Abstract: This article provides a review of the economics of abortion policy. In particular, it focuses on the determinants of abortion reform, as well as the effects of abortion reform on individual circumstances. The economic literature on abortion policy is broad, studying abortion reforms that have occurred over the past two centuries, although there is a concentration of studies examining policy reform over the 20th and 21st centuries. The literature has examined a range of policies: both those which restrict access and those which legalise elective abortion, but within these two broad classes, the precise nature of policy reform can vary greatly. Policy reforms studied range from particular types of limits or financial barriers restricting access for particular age groups, up to policies which entirely criminalise or legalise elective abortion. The economic literature on abortion reform has illuminated a number of clear links, showing that increased availability of abortion decreases rates of undesired births, and vice versa when access to abortion is limited. These effects have been shown to have downstream impacts in many domains such as family formation, educational attainment, labour market attachment, as well as impacts on health, empowerment and well-being. There is mixed evidence when examining the impact which abortion reform has on cohorts of children exposed to reform variation. Much of what is known in the economic literature on abortion is gleaned from country-level case studies and cohort variation in access, with this evidence generated from a relatively small number of countries in which reforms have occurred and data is available. In general, much of the literature available covers low fertility and industralised settings. Additional evidence from other settings would allow for a more broad understanding of how abortion reform affects well-being.
    Keywords: abortion, contraceptives, labour markets, fertility, child outcomes, crime, health, political economy
    JEL: A33 I18 J10 K36 O57
    Date: 2023–08
  11. By: Chavleishvili, Sulkhan; Kremer, Manfred
    Abstract: This paper proposes a general statistical framework for systemic financial stress indices which measure the severity of financial crises on a continuous scale. Several index designs from the financial stress and systemic risk literature can be represented as special cases. We introduce an enhanced daily variant of the CISS (composite indicator of systemic stress) for the euro area and the US. The CISS aggregates a representative set of stress indicators using their time-varying cross-correlations as systemic risk weights, computationally similar to how portfolio risk is computed from the risk characteristics of individual assets. A boot-strap algorithm provides test statistics. Single-equation and system quantile growth-at-risk regressions show that the CISS has stronger effects in the lower tails of the growth distribu-tion. Simulations based on a quantile VAR suggest that systemic stress is a major driver of the Great Recession, while its contribution to the COVID-19 crisis appears to be small. JEL Classification: C14, C31, C43, C53, E44, G01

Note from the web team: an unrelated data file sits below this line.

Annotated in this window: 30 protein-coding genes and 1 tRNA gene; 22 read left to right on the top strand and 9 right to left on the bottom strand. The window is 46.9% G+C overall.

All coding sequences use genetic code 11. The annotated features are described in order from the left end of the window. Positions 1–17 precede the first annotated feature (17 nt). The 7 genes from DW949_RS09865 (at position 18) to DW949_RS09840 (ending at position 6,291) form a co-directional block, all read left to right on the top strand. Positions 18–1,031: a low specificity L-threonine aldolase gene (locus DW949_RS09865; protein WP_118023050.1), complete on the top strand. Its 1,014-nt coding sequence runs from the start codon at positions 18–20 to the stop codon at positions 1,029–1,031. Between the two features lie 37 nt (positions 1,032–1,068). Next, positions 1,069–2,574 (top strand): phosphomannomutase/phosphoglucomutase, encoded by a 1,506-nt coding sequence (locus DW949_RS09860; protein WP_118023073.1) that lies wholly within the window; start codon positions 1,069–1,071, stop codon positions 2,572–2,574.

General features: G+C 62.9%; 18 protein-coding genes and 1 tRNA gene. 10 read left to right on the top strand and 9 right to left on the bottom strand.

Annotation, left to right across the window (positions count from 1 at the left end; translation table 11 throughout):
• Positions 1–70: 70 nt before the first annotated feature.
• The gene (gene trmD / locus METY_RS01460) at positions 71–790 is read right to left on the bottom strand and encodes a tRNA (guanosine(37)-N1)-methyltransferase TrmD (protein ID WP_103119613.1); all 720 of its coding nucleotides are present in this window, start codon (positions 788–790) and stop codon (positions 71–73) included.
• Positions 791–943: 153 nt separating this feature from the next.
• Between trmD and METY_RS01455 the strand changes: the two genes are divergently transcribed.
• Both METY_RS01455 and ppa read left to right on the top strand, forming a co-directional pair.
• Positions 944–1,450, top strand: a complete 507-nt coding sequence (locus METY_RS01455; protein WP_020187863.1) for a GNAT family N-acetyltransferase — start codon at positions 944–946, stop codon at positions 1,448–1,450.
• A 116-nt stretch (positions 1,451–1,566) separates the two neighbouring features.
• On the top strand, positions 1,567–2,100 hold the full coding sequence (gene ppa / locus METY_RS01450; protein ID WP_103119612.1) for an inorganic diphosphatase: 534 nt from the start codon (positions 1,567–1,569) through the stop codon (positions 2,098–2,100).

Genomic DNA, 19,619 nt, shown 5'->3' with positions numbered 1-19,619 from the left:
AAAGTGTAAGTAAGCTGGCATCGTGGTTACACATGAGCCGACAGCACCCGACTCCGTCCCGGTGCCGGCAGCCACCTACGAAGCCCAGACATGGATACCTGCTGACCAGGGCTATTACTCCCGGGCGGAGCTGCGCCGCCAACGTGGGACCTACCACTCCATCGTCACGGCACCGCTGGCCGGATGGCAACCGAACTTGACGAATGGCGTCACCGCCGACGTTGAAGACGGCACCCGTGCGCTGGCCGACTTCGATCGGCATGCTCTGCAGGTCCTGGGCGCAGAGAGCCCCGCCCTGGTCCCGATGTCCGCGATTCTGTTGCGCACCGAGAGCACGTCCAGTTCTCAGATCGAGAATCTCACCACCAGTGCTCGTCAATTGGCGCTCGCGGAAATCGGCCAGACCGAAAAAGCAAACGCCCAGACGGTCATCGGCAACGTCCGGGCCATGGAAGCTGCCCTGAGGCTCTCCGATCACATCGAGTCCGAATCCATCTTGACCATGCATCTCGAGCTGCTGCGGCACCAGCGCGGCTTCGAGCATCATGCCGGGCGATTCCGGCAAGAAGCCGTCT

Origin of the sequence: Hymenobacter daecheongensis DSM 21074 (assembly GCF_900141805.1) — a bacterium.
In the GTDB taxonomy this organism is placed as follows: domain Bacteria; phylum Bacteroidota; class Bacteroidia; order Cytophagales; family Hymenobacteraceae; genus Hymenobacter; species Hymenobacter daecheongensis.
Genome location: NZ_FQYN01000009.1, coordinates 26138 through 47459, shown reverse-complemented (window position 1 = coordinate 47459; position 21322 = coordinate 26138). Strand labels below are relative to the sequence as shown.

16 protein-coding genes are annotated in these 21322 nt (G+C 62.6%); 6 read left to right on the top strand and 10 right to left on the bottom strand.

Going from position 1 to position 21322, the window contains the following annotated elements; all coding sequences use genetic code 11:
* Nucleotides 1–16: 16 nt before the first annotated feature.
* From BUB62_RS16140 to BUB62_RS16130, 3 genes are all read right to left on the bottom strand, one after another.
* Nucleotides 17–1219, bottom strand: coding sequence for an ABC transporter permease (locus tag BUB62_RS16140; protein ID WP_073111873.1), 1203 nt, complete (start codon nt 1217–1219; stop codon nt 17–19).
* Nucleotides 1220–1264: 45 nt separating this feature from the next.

Keywords: Financial crisis, Financial stress index, Macro-financial linkages, Quantile VAR, Systemic risk
    Date: 2023–08
  12. By: Daniel Jiwoong Im; Alexander Kondratskiy; Vincent Harvey; Hsuan-Wei Fu
    Abstract: Automated market makers (AMMs) are pricing mechanisms utilized by decentralized exchanges (DEX). Traditional AMM approaches are constrained by pricing solely based on their own liquidity pool, without consideration of external markets or risk management for liquidity providers. In this paper, we propose a new approach known as UBET AMM (UAMM), which calculates prices by considering external market prices and the impermanent loss of the liquidity pool. Despite relying on external market prices, our method maintains the desired properties of a constant product curve when computing slippages. The key element of UAMM is determining the appropriate slippage amount based on the desired target balance, which encourages the liquidity pool to minimize impermanent loss. We demonstrate that our approach eliminates arbitrage opportunities when external market prices are efficient.
    Date: 2023–08